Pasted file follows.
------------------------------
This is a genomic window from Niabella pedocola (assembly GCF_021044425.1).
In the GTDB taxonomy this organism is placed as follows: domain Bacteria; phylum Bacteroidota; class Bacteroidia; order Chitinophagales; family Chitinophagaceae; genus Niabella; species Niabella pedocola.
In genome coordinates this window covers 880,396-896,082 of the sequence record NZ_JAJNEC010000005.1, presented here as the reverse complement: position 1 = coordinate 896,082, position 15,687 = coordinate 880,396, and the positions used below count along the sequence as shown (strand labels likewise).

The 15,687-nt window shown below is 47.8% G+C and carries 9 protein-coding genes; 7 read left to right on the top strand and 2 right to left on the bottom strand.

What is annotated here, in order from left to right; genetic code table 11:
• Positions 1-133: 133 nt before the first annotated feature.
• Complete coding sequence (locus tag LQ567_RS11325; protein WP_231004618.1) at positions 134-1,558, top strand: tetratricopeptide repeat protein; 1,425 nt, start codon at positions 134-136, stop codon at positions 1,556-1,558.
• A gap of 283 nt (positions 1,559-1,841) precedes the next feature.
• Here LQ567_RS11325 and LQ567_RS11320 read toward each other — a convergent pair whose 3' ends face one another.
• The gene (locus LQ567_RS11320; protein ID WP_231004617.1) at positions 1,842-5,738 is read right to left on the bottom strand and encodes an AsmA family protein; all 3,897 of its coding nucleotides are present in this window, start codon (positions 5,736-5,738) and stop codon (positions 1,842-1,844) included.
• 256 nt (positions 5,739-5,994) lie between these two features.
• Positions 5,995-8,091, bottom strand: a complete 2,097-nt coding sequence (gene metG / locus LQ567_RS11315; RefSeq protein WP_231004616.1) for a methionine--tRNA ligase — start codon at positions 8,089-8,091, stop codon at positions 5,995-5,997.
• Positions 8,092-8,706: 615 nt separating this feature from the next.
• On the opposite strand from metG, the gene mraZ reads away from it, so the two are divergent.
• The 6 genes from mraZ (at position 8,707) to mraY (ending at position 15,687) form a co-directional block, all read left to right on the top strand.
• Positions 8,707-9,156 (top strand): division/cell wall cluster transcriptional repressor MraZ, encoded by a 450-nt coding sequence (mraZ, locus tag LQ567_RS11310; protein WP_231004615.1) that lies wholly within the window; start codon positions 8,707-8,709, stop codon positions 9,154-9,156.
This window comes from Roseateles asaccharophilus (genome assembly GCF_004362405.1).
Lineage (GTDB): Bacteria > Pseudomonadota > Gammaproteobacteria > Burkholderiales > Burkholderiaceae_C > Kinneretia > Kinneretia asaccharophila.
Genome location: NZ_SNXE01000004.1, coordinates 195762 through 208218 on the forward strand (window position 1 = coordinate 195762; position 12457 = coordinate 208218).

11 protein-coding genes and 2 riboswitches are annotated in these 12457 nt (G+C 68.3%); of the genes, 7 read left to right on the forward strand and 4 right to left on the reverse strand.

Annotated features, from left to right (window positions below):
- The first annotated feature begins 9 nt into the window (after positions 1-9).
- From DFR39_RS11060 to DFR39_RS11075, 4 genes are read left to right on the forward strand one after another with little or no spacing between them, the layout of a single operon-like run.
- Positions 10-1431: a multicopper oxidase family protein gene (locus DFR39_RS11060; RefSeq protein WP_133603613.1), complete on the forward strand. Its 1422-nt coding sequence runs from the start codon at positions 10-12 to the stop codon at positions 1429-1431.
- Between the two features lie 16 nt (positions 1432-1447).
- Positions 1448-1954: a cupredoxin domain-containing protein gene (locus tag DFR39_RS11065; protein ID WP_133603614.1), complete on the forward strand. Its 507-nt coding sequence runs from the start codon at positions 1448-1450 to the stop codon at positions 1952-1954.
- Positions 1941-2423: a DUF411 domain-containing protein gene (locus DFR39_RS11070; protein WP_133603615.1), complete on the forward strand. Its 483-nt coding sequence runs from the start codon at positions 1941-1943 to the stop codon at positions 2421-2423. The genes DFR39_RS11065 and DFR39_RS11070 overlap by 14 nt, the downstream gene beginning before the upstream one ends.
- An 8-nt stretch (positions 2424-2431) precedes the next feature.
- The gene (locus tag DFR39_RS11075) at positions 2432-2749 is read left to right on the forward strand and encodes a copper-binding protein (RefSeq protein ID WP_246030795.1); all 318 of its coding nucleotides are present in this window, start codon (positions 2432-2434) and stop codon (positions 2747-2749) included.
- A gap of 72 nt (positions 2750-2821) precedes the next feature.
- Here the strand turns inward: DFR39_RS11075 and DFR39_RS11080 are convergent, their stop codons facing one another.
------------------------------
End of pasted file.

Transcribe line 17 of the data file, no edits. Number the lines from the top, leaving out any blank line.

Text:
This window comes from Roseateles asaccharophilus (genome assembly GCF_004362405.1).